If you've ever written a love letter, you know it's not easy. Amid a swirl of emotions, balancing elegant language and hormone-fueled passion can be tricky. Composers for centuries have skirted this problem by doing what comes naturally — writing their love letters in the language of music.
Gustav Mahler to Alma Schindler: "Liebst du um Schönheit"
Gustav Mahler composed dozens of songs but only one, "Liebst du um
Schoenheit," is an outright love song. He wrote it in 1902 as a wedding
gift for his new bride, Alma. The text by Friedrich Rückert rejects the
idea of love for beauty, age or treasure, concluding, "but if you love
for love, then love me always, as I will always love you." Mahler's
music, a beautiful mix of soaring melody and bittersweet harmonies, was
eerily prescient. Little could he know then that he and Alma would
eventually drift apart.
Leoš Janáček to Kamilla Stösslová: 3rd mvt from String Quartet No. 2, "Intimate Letters"
Talk about love letters. Leoš Janáček wrote more than 700 of them to Kamilla Stösslová, the wife of an antiques dealer 36 years his junior. The sad fact is that she was never interested in Janáček romantically. But that didn't stop him from composing music specifically fueled by his passion. In February 1928, while writing his Second String Quartet, subtitled "Intimate Letters," he wrote to her about the third movement: "It will be very cheerful, and then dissolve into a vision of your image, transparent, as if in the mist, in which there should be a suspicion of motherhood." The music rocks softly, pivots to a daydream and then cries out in a piercing scream.
Peter Lieberson to Lorraine Hunt Lieberson: "Amor Mio" (from Neruda Songs)
It doesn't get more profound than this musical love letter and its back story. The text, by Pablo Neruda, starts: "My love, If I die and you don't, let's not give grief an even greater field." Lieberson set five of Neruda's love sonnets to music for his wife, mezzo-soprano Lorraine Hunt Lieberson. Less than eight months after she made this extraordinary recording she would succumb to cancer at age 52. With its warm, autumnal strings and plaintive oboe, this final song is part lullaby, part tribute to love everlasting. In the final line, Neruda says love "is like a long river, only changing lands, and changing lips."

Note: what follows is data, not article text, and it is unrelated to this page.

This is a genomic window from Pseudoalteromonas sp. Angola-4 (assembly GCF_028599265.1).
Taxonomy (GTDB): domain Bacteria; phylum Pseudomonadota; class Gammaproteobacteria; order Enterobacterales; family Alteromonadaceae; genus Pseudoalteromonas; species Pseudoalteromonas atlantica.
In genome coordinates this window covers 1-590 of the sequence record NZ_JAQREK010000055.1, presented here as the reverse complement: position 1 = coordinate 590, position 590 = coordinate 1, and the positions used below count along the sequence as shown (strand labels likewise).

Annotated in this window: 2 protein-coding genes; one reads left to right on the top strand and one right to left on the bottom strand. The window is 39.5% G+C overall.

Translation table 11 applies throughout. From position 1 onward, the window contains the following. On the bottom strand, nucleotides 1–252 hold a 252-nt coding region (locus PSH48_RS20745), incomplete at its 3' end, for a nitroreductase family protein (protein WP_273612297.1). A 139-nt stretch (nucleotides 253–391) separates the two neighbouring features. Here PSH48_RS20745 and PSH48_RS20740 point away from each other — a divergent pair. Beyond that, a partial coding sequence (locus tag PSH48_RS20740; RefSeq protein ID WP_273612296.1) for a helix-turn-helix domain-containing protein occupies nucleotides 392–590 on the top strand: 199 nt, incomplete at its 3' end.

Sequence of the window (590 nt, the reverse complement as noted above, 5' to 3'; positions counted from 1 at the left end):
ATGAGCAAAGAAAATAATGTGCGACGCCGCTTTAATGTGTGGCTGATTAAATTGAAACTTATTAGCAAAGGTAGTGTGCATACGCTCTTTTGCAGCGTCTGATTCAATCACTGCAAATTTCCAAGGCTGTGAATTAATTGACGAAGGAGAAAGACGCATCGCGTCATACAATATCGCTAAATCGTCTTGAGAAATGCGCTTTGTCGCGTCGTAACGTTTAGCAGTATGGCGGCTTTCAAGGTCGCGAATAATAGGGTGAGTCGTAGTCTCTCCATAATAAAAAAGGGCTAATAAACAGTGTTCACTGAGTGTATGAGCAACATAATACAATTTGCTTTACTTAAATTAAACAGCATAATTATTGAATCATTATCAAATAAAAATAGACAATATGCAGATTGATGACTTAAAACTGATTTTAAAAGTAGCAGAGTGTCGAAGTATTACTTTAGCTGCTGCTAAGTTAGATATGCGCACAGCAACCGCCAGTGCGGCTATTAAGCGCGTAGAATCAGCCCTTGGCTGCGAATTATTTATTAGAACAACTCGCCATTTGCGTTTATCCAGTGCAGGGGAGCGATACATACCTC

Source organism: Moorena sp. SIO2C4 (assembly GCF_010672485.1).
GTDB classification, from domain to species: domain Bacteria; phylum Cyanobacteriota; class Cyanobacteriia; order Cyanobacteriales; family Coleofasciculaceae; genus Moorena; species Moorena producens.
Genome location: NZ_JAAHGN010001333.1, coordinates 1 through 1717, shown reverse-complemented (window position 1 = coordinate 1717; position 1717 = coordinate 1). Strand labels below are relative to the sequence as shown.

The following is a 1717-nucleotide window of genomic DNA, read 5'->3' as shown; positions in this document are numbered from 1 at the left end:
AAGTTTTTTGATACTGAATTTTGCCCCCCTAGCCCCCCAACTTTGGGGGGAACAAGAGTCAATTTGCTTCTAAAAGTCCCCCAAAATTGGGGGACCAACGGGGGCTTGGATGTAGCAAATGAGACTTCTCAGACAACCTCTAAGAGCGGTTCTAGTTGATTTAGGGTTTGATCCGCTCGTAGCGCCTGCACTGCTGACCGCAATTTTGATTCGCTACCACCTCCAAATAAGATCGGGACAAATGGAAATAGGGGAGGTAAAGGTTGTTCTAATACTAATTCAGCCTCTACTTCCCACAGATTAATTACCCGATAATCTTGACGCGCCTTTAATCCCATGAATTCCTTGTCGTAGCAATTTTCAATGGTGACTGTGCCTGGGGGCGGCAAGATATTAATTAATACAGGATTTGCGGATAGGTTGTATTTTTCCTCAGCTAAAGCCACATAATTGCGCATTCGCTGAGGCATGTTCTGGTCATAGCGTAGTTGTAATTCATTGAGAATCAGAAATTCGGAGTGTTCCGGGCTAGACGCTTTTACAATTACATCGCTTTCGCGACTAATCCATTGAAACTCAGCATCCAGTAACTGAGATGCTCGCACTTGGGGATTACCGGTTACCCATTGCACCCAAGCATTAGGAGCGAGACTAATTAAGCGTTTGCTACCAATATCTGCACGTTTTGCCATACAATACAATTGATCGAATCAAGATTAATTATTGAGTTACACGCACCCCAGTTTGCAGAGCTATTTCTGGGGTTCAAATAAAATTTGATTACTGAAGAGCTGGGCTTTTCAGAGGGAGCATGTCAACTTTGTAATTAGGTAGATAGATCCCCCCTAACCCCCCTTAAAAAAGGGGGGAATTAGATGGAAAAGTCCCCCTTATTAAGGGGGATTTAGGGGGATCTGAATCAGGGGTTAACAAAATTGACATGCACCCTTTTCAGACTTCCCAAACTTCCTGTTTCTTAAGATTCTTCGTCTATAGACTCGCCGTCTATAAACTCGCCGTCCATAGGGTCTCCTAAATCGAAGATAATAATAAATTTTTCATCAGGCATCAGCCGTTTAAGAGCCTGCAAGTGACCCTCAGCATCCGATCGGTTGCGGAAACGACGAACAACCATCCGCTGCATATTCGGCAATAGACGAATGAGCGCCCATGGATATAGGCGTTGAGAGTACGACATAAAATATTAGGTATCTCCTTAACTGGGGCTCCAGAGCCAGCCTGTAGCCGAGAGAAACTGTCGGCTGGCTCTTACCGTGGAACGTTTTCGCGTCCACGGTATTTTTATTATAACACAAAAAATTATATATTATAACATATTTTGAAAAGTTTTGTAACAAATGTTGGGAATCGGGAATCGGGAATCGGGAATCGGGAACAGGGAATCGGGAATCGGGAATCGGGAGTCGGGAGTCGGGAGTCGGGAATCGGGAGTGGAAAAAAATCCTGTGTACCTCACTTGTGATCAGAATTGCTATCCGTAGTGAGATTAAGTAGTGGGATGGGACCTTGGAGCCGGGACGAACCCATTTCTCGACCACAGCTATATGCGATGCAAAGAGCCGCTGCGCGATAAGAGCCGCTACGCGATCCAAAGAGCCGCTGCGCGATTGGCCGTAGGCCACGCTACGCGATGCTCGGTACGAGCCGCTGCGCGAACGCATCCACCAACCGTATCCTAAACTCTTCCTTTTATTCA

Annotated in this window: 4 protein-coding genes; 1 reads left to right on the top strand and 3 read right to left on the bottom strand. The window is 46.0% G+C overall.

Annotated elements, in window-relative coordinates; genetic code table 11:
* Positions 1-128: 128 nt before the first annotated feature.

Tchaikovsky: Tatiana to Onegin "Letter Scene" (from Eugene Onegin)
Musical love letters also get delivered on the operatic stage. In Tchaikovsky's Eugene Onegin, there's an emotionally charged scene that resonates with almost everyone. Tatiana falls in love and takes that vulnerable step in composing her first love letter, not knowing if Onegin, the man she just met, will feel the same. Since it's opera, he doesn't — at least not until it's too late. In her letter, Tatiana says that at first she wanted to stay quiet but she can't control her feelings. "I have lived my whole life waiting to meet you," she writes, as Tchaikovsky's music rises with passion.
Edward Elgar to Alice Elgar: Variation 1 (from the Enigma Variations)
Edward Elgar began writing his "Enigma" Variations as something of a joke, improvising a short tune at the piano. Then he and his wife Alice had the idea that the tune could be altered to depict or, in some cases, caricature their various friends. Elgar loved it and spent part of two years writing 13 variations for orchestra, each one a portrait of someone close to him. He started with an affectionate sketch of Alice (identified as C.A.E. on the score), which features Elgar's lilting mystery theme lovingly dressed in warm, Brahmsian winds and strings.
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